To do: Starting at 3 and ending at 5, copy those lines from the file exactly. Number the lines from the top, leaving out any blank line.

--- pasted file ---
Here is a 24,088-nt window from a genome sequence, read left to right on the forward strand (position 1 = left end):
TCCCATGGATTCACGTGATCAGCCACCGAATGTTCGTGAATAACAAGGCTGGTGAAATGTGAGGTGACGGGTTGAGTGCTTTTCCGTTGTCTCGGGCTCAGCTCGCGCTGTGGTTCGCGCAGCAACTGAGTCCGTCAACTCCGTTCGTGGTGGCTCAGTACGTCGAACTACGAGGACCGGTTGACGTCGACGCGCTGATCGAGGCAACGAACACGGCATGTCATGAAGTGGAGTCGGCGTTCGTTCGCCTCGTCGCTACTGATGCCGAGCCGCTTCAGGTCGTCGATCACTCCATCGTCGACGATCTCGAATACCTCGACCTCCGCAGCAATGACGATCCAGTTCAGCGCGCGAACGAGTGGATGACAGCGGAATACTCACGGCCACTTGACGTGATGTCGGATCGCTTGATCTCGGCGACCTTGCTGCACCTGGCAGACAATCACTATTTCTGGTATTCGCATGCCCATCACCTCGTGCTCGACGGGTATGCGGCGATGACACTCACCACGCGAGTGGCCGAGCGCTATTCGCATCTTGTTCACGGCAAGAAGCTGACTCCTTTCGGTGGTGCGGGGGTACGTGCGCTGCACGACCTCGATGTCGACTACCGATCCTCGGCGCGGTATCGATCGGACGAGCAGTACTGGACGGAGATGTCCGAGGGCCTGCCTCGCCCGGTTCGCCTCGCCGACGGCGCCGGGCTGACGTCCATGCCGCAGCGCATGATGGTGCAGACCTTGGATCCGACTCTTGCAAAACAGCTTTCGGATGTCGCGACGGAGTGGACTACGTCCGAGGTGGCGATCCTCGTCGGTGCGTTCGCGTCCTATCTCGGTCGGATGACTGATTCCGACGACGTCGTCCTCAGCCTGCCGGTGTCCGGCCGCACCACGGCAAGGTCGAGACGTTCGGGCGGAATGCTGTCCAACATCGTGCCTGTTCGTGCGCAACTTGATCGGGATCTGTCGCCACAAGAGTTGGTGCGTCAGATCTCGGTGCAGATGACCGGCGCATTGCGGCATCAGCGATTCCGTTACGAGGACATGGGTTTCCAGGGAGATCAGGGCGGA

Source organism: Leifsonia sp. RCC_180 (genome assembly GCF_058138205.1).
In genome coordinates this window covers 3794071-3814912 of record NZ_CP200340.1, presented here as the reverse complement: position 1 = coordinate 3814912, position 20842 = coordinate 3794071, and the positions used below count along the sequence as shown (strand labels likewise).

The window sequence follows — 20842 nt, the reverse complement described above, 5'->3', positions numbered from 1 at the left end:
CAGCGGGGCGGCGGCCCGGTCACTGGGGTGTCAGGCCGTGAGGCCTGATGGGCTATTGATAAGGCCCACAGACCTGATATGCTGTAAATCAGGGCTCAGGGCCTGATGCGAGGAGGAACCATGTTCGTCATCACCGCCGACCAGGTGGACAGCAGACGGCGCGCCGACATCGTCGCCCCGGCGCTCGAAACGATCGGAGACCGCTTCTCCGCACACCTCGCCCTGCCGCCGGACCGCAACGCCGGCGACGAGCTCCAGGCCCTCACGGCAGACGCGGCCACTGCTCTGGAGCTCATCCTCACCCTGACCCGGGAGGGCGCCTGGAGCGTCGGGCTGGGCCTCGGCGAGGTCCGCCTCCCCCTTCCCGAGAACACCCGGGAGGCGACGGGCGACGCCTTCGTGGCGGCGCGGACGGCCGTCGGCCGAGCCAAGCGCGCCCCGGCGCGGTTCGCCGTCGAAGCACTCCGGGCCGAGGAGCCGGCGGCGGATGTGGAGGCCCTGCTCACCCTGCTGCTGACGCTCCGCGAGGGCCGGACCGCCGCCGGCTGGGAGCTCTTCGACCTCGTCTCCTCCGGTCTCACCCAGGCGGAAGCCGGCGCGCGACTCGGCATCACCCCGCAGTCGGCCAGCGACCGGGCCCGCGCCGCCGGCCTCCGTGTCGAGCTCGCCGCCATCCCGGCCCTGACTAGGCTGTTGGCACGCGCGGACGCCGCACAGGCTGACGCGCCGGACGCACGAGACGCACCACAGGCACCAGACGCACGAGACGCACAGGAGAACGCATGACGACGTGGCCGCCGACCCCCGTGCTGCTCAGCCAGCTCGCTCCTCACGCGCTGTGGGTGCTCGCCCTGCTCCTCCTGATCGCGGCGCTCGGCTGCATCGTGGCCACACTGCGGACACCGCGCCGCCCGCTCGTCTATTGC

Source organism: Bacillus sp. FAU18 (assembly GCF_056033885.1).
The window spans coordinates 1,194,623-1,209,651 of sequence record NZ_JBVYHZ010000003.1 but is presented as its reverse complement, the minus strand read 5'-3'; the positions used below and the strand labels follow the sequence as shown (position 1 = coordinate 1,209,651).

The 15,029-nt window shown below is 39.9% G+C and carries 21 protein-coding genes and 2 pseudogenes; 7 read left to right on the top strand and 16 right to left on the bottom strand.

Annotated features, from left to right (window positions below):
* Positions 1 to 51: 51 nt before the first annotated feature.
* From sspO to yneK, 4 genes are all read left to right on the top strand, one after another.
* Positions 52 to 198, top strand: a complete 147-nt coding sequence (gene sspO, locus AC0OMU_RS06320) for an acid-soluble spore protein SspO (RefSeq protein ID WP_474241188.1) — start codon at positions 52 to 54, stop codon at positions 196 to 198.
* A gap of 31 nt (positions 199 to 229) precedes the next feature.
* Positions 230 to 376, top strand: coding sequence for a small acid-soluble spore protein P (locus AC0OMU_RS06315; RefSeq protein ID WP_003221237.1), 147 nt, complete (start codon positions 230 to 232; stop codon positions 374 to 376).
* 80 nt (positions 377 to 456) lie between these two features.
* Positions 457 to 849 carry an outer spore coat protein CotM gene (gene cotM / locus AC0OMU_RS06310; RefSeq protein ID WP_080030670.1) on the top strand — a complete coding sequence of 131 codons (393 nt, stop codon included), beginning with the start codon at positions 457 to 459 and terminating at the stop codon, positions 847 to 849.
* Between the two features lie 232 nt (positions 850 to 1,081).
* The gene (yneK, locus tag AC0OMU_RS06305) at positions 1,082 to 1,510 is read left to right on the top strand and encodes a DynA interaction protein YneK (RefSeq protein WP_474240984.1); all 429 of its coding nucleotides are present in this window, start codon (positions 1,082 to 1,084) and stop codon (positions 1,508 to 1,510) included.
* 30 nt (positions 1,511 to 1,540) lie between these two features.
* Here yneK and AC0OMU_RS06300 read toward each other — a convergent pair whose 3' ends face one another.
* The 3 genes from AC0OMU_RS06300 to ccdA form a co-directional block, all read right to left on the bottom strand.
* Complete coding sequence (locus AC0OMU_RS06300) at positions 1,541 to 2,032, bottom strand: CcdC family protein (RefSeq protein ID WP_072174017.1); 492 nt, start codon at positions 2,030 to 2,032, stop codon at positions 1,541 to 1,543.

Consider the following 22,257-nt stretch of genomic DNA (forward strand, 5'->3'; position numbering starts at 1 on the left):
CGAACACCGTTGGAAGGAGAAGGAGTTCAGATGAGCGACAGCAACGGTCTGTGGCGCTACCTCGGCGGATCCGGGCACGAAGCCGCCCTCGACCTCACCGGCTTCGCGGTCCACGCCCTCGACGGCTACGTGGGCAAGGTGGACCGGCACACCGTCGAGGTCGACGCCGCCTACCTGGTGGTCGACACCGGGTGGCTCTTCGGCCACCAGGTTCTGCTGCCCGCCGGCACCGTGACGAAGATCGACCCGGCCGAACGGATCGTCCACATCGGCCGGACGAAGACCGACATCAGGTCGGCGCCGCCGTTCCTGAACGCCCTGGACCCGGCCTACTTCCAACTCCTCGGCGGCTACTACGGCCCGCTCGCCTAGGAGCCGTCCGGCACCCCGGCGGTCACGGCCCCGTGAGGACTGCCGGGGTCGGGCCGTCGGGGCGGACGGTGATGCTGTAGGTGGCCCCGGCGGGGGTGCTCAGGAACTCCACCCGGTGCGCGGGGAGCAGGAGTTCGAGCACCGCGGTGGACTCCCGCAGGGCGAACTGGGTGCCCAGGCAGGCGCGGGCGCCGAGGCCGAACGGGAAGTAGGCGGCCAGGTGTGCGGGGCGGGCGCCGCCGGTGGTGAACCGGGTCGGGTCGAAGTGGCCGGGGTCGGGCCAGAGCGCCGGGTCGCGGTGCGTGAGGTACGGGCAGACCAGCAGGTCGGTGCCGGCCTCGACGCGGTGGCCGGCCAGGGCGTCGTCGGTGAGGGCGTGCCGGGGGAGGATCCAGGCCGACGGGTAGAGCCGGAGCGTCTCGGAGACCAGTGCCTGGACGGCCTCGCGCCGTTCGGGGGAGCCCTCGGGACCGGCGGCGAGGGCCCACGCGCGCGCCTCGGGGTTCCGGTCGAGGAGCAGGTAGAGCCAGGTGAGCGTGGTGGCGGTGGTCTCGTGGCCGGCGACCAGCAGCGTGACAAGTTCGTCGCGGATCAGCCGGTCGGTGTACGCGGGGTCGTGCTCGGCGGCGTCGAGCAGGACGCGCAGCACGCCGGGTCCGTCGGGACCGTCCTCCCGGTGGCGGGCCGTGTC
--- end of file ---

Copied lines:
Source organism: Leifsonia sp. RCC_180 (genome assembly GCF_058138205.1).
In genome coordinates this window covers 3794071-3814912 of record NZ_CP200340.1, presented here as the reverse complement: position 1 = coordinate 3814912, position 20842 = coordinate 3794071, and the positions used below count along the sequence as shown (strand labels likewise).

The window sequence follows — 20842 nt, the reverse complement described above, 5'->3', positions numbered from 1 at the left end: